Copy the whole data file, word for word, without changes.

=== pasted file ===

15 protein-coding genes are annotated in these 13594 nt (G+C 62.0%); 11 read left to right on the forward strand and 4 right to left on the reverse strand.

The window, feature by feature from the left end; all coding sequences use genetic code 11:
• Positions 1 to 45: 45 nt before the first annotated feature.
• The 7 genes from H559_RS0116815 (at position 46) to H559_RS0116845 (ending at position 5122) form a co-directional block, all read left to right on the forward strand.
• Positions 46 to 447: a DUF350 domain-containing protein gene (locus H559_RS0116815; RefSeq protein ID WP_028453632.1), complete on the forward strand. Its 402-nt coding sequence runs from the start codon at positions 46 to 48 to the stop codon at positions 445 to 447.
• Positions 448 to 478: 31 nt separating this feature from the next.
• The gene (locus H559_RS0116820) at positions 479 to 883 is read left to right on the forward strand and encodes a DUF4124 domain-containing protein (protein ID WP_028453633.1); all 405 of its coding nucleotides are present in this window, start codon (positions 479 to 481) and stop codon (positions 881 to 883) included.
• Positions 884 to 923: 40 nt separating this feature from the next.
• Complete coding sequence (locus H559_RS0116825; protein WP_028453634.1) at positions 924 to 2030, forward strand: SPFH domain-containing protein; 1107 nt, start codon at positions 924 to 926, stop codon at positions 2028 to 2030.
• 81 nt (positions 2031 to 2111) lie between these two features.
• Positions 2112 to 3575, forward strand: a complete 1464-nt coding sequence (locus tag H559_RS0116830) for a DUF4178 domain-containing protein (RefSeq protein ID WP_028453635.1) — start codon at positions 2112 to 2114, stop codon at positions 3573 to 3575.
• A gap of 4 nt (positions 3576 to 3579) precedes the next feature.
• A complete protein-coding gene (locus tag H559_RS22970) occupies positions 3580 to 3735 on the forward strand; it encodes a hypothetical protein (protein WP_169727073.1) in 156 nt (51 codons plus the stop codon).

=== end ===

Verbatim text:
15 protein-coding genes are annotated in these 13594 nt (G+C 62.0%); 11 read left to right on the forward strand and 4 right to left on the reverse strand.

The window, feature by feature from the left end; all coding sequences use genetic code 11:
• Positions 1 to 45: 45 nt before the first annotated feature.
• The 7 genes from H559_RS0116815 (at position 46) to H559_RS0116845 (ending at position 5122) form a co-directional block, all read left to right on the forward strand.
• Positions 46 to 447: a DUF350 domain-containing protein gene (locus H559_RS0116815; RefSeq protein ID WP_028453632.1), complete on the forward strand. Its 402-nt coding sequence runs from the start codon at positions 46 to 48 to the stop codon at positions 445 to 447.
• Positions 448 to 478: 31 nt separating this feature from the next.
• The gene (locus H559_RS0116820) at positions 479 to 883 is read left to right on the forward strand and encodes a DUF4124 domain-containing protein (protein ID WP_028453633.1); all 405 of its coding nucleotides are present in this window, start codon (positions 479 to 481) and stop codon (positions 881 to 883) included.
• Positions 884 to 923: 40 nt separating this feature from the next.
• Complete coding sequence (locus H559_RS0116825; protein WP_028453634.1) at positions 924 to 2030, forward strand: SPFH domain-containing protein; 1107 nt, start codon at positions 924 to 926, stop codon at positions 2028 to 2030.
• 81 nt (positions 2031 to 2111) lie between these two features.
• Positions 2112 to 3575, forward strand: a complete 1464-nt coding sequence (locus tag H559_RS0116830) for a DUF4178 domain-containing protein (RefSeq protein ID WP_028453635.1) — start codon at positions 2112 to 2114, stop codon at positions 3573 to 3575.
• A gap of 4 nt (positions 3576 to 3579) precedes the next feature.
• A complete protein-coding gene (locus tag H559_RS22970) occupies positions 3580 to 3735 on the forward strand; it encodes a hypothetical protein (protein WP_169727073.1) in 156 nt (51 codons plus the stop codon).